Episode 56: Dr. Shane Purcell of Direct Access - Anderson, SC

Direct Primary Care Doctor

Dr. Purcell is a seasoned DPC Doc who has worked with employers and brokers.
Dr. Shane Purcell of Direct Access - Anderson, SC

Dr. Shane Purcell was born in Athens, GA and is a true Bulldog by birth. He graduated Mercer University School of Medicine after completing Armstrong State College in Savannah, GA. He went on to finish a family medicine residency in Anderson, SC were he continues to reside.

After completing residency, Dr. Purcell worked in private group practice for 3 years before opening his own cash-only primary care clinic in 2005. As he built his cash-only clinic, he was also working part time in a local urgent care facility. In 2008, he purchased a dormant medical clinic on the “wrong side of the tracks” and opened an urgent care and primary care clinic.

After gaining his freedom from third party captives, Dr. Purcell along with a colleague formed the first direct primary care clinic in Anderson County in 2015. Since then, he has been operating both his walk in clinic and the direct care clinic third party free. The Direct Primary Care model has brought about a restoration of a relationship with patients broken by third party middlemen. Now, he can offer more access and more of his time to patients. Dr. Purcell firmly believes that the direct primary care model is the last hope for health care in America.

Dr. Purcell is an active member in several medical organizations including American Association of Physicians and Surgeons, Free Market Medical Association, DPC Alliance and American Academy of Family Physicians. He is the former Chair of the Direct Primary Care Member Interest Group for the AAFP and a founding member of the DPC Alliance and the Carolina’s Free Market Medical Association. He was elected onto the Advisory Committee for the DPC Alliance in the Fall of 2018 and current still serves there.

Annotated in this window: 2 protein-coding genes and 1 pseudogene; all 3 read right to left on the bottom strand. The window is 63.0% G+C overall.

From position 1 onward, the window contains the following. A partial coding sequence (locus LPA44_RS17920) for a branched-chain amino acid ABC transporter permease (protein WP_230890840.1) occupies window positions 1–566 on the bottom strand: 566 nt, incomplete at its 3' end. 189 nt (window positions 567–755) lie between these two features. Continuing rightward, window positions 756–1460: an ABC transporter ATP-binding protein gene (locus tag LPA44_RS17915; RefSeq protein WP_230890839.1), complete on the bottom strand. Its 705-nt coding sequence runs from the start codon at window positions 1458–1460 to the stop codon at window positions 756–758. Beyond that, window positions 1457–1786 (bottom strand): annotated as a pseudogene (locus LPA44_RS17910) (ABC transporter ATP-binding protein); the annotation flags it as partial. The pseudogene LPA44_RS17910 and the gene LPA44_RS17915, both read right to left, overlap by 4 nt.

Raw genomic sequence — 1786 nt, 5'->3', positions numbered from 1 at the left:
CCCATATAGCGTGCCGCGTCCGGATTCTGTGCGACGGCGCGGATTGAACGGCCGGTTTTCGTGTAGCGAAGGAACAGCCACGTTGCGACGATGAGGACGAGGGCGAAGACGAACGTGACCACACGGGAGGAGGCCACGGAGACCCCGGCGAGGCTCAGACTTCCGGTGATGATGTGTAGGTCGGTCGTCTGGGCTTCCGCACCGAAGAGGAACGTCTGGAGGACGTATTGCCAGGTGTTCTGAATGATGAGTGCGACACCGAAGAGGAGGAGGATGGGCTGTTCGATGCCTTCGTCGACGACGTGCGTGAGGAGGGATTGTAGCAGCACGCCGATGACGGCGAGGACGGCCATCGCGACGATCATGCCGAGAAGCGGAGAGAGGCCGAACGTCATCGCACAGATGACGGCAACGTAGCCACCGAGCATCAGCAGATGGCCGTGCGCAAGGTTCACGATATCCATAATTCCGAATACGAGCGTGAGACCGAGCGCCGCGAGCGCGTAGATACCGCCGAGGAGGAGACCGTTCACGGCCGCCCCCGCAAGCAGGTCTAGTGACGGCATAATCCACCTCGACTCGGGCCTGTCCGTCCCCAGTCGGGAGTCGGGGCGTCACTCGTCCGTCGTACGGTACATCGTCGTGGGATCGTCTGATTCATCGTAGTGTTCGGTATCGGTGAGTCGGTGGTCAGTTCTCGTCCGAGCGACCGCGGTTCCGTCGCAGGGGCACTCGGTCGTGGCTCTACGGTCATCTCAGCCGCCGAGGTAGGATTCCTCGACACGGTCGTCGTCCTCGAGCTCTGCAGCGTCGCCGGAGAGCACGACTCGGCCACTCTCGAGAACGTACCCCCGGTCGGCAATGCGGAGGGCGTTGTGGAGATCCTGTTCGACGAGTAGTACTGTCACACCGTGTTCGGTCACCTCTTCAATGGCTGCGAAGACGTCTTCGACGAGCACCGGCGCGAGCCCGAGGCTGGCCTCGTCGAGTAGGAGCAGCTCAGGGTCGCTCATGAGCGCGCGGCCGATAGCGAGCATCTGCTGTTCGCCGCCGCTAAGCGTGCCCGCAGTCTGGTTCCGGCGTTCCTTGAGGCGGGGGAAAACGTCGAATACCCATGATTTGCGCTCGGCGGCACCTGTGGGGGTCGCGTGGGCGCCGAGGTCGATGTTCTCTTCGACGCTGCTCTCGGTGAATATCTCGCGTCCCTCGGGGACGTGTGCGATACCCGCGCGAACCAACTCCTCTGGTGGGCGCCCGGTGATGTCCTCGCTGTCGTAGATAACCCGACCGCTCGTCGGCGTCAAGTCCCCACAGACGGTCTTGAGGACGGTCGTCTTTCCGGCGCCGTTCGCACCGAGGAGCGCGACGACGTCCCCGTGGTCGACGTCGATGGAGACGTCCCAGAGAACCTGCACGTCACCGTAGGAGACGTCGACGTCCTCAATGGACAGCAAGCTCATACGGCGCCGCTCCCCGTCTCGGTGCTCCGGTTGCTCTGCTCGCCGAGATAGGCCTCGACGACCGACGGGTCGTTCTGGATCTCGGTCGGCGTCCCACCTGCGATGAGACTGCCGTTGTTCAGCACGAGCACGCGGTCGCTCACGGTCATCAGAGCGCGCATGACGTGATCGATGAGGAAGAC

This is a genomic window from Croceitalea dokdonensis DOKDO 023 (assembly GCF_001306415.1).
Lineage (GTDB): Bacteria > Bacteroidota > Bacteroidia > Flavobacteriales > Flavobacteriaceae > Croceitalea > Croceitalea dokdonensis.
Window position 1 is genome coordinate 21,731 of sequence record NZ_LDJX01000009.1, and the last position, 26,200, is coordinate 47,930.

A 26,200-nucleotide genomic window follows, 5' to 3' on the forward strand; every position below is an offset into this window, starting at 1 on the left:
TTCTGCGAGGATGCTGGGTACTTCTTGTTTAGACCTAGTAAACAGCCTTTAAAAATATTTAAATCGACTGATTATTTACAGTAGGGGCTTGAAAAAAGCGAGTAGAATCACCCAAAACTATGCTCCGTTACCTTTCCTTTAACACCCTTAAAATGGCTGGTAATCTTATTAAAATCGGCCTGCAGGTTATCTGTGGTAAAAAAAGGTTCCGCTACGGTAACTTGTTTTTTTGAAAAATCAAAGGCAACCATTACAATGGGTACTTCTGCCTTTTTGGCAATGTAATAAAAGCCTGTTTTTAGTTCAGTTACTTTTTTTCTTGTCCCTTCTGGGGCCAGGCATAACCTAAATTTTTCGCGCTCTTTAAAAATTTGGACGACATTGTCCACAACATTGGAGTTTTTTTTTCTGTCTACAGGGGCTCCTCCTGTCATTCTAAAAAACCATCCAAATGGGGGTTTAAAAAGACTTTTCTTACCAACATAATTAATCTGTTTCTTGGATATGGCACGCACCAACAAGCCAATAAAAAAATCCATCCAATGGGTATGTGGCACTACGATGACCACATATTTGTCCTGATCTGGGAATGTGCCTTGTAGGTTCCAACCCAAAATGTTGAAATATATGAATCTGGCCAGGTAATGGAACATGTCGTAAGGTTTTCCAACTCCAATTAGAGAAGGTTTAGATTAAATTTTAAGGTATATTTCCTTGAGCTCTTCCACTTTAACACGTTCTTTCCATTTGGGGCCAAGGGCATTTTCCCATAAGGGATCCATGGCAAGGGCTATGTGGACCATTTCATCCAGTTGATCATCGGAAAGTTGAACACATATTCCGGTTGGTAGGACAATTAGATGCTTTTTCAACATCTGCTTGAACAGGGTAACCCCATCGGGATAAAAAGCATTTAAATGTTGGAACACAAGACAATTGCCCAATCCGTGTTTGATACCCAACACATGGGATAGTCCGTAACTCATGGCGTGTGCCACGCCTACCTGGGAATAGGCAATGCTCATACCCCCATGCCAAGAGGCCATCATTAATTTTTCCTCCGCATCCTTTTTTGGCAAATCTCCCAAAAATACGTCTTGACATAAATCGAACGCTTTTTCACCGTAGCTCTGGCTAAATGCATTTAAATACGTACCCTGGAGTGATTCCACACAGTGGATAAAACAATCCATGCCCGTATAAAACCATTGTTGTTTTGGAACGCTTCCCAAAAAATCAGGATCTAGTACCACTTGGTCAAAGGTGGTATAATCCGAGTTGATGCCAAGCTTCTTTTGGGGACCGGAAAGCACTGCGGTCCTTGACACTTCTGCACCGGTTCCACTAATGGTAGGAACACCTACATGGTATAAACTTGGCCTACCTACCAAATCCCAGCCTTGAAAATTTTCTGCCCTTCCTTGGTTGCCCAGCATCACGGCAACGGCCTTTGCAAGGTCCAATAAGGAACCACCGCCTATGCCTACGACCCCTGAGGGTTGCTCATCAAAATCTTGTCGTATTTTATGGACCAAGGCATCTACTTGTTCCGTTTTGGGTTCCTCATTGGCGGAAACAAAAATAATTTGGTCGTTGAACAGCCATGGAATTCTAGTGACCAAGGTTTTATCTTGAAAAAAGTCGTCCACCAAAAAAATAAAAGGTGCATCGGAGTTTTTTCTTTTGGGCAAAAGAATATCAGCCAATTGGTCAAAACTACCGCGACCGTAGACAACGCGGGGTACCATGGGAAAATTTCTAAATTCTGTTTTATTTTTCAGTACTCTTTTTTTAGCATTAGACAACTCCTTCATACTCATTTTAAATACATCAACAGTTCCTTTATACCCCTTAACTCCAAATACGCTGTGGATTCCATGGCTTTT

Dr. Purcell is the author of Magic, Pixie Dust, and Miracles: A guide to Direct Primary Care and Employers that shares how to connect DPC with employers of all sizes. He has spoken about this topic and DPC in general at the DPC Summit, DPC Nuts and Bolts conference, Hint Summit, AAFP FMX, Carolina’s Free Market Medical Association, TedexFurman (see Dr. Purcell's talk below) and DPC Alliance Mastermind sessions. He continues to speak to residents and student groups about DPC as well

In today's episode, Dr. Purcell shares how he began down the path of Direct Primary Care. Through working with employers and brokers who support and build plans with the DPC practice at the center of healthcare, Dr. Purcell shares how his practice ballooned overnight by taking care of Anderson County employees. If you are considering working with an employer in the DPC space, listen to today's episode.


Dr. Purcell's Book:

Magic, Pixie Dust, and Miracles:

A Guide for Direct Primary Care and Employers

Dr. Purcell presenting at TEDx FurmanU

Dr. Purcell's Magic, Pixie Dust, and Miracles talk at the 2019 AAFP Summit

Resources Mentioned By Dr. Purcell

-Health Rosetta

-Catastrophic Care by David Goldhill

-The CEO's Guide to Restoring the American Dream by Dave Chase (FREE PDF DOWNLOAD)

-Other helpful Health Rosetta-certified brokers: David Contorno, Cristy Gupton, Carl Schuessler (all are on LinkedIn)

-Hint Summit - October 28-29th virtual conference. Tickets: FREE for Med Students, $99 for Hint users, $199 for non-Hint users

-AAFP DPC Summit


Welcome to the podcast Dr. Purcell.

Thank you. Good to be here.

So I have recently been reading your book obviously to prepare for this podcast interview, but what I really wanted to say first and foremost is one, if you guys, the listeners haven't heard of it, the book is called magic pixie, Dustin miracles, a guide for direct primary care and employers, but you go into describing how to work with employers I felt that reading your book, I really understood generally who are the players and how they can come together in the world of DPC. So just wanted to say that first and foremost,

That's great.

I tried to make it basic and straightforward, on a DPC level because we're, we, simplicity is what we do in DPC. How do we make it easy for patients? How do we make it easy for each other? We want to help each other. And so I wanted to describe, the situation of how we got involved with employers a little bit about our story is in there, but also things and topics to think about as you move into working with employers and in just a lot of general Information about, what is it, benefit advisor and different kinds of types of insurance and that kind of stuff.

And so people can have a general understanding, which is helpful. Was able to have a really good benefits advisor to write rights part of the book with me to give us some tips. And really the book is it's written by me for DPC folks for direct care physicians, but also it is for employers and it is for benefits advisors who want to work with direct primary care physicians, so they can understand where we're coming from as physicians.

So they understand all of the baggage that we bring to the situation. And so we can all work together to make some miracles happen. If that makes sense.